Everything Property 2024 Property gold rush on the cards 2024 Property gold rush on the cards | Everything Property

2024 Property gold rush on the cards

Property gold rush 2024

2024 is expected to bring growth in the property market across freehold and sectional title segments, says Byron Thomas Properties.

All indications are that 2024 is poised to be an exciting time for homeowners, and in the view of Byron Thomas Properties, prospects are looking good for South Africa’s property market.


With the country beginning to see signs of growth within its real estate market, the multi-award-winning real estate company suggests that this year could just see something of property gold rush. This potential they say, “is expected to drive positive sentiment, bringing commitment and confidence back to the property market.’’

Here are Byron Thomas Properties predictions of significant factors which will impact the local property market in 2024:

Interest rates on the decline

Rising interest rates have resulted in a poor buyer market over the past few years with buyers either only qualifying for lower bonds, or not getting finance at all. The good news is that this is set to turn around over the coming year.

Interest rates are likely to start declining in the coming months and should continue to do so into 2025. This will lead to a marked improvement in consumer sentiment and buyer enthusiasm. South Africa should start seeing more investor buyers coming back into the market as finance will be cheaper allowing for better returns.

In recent years, the market has seen many buyers holding off on taking the big step into home ownership, opting to rent instead. With interest rates easing, many hesitant first-time buyers will soon be able to afford to buy their dream homes. This will directly affect demand and negatively affect the pricing of popular sectional title units.

Geo-political factors

With the world in turmoil, South Africa’s socio-economic issues seem like less of a deterrent than before. Emigration and semigration have slowed down, and many previous South African homeowners turned expats, are now returning home.

With more businesses requiring employees back to the office, areas situated close to ever-expanding business nodes, as well as in close proximity to top schools both private and public, hospitals, transport routes and major highways will remain in high demand.

New entrants into the job market will have a positive spin-off for investment buyers as demand for rentals should also start to increase, providing decent yields which have not been seen for a few years.

Elections the big talking point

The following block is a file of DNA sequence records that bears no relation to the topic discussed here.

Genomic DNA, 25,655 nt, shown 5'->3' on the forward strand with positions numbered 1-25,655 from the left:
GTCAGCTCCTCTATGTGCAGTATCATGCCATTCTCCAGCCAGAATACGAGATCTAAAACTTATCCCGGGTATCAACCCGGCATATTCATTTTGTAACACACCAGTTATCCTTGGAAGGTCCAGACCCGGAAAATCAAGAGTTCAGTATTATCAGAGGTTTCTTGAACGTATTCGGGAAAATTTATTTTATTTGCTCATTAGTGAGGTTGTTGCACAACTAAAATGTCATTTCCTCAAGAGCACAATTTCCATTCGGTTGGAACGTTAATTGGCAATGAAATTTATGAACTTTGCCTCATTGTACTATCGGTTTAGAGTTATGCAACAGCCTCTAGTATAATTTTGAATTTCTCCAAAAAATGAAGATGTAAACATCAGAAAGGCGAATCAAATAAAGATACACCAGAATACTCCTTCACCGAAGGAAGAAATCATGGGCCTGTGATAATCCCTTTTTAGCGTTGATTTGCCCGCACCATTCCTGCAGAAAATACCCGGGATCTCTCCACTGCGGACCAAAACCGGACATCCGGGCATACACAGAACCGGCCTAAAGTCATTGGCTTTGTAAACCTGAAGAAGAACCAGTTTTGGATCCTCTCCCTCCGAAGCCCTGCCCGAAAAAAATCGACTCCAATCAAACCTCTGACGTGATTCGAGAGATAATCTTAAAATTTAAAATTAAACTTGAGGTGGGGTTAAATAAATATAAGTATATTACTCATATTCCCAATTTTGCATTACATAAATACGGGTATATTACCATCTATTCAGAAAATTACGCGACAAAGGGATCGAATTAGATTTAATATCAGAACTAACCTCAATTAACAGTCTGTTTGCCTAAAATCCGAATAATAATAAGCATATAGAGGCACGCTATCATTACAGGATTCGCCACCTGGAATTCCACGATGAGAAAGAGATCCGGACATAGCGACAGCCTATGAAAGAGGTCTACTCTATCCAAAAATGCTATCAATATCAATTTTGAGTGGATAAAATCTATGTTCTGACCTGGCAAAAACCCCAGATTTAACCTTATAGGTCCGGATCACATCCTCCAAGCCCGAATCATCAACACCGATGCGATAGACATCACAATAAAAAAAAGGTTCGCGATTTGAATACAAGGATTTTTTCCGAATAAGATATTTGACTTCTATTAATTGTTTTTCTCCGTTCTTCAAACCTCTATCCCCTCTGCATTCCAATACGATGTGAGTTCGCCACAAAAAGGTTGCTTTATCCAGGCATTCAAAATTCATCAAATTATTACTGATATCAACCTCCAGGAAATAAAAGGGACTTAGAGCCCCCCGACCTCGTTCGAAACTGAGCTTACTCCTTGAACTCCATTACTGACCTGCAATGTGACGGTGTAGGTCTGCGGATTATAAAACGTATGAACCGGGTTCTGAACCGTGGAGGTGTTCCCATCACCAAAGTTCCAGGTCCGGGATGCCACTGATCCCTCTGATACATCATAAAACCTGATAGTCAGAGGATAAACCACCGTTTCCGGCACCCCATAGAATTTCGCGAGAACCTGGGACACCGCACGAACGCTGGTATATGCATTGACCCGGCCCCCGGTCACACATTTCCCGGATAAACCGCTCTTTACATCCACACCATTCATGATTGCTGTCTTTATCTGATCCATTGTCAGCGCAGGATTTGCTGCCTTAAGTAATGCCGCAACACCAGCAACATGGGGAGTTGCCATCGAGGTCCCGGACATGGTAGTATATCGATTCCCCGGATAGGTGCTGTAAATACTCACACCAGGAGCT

While the outcome of the upcoming national elections can’t be predicted, the results are sure to usher in some critical shifts in power. These will have short-term effects on the property market, and longer-term effects on the South African economy.

The upside of this uncertainty? Civil sentiment is quickly shifting towards positive outcomes emanating from political changes.

Infrastructure and costs

Suburbs seem to be going through short-term pain for long-term gain, with infrastructure upgrades taking place. New water pipes, sewer lines, potholes repairs, and electrical substations have been, and continue to be installed. While one would like any form of outage to be a thing of the past, this will unfortunately not happen overnight.

The private sector also seems to be stepping up, with initiatives such as the ‘Pothole Patrols’, and improved community security surveillance.

Homeowners have taken power cuts and poor infrastructure into their own hands, installing solar/backup power solutions, boreholes, and water storage tanks including rainwater harvesting, reducing their reliance on municipal services while increasing their use and enjoyment of their homes.

Reducing reliance on the grid has its costs, but also has its benefits. This is of course not first prize, but South Africa is not the only country facing infrastructure challenges, the grass may seem greener but there is no utopia anywhere in the world.

Stock levels on the decline

Looking at market trends from 2015-2017 (the height of the market over the past decade), the property sector experienced a ‘sellers’ market’ where demand outweighed supply. Currently, stock levels are slowing which bodes well for property prices, with supply subsiding and buyer demand increasing. Interest rates in 2015-2017 were between 9,5% – 10,25% and forecasts indicate that South Africa is heading back towards those levels over the coming years.

There remains much that needs to happen before a complete shift from a ‘buyer’ to a ‘sellers’ market, but the indications are pointing in this direction which is very good news indeed.

Value for money

Property prices are currently at an affordable level, offering great value for money and a lifestyle that is not easily replicated anywhere in the world. Many suburbs have introduced numerous community and security initiatives, making these suburbs safer in turn increasing the desirability. South Africa’s suburbs are also alive with community initiatives and participation, as a move towards more civil-minded community action takes place.

The property cycle always turns. 2024 is expected to bring growth in the property market across both the freehold and sectional title segments. The time to buy is sooner rather than later.

Buyers, it is key to get your ducks in a row by getting pre-qualified for a bond. Get your transfer costs together so that when the right home comes to market you are ready to strike.

Click to comment

Leave a Reply

Your email address will not be published. Required fields are marked *

To Top

Pin It on Pinterest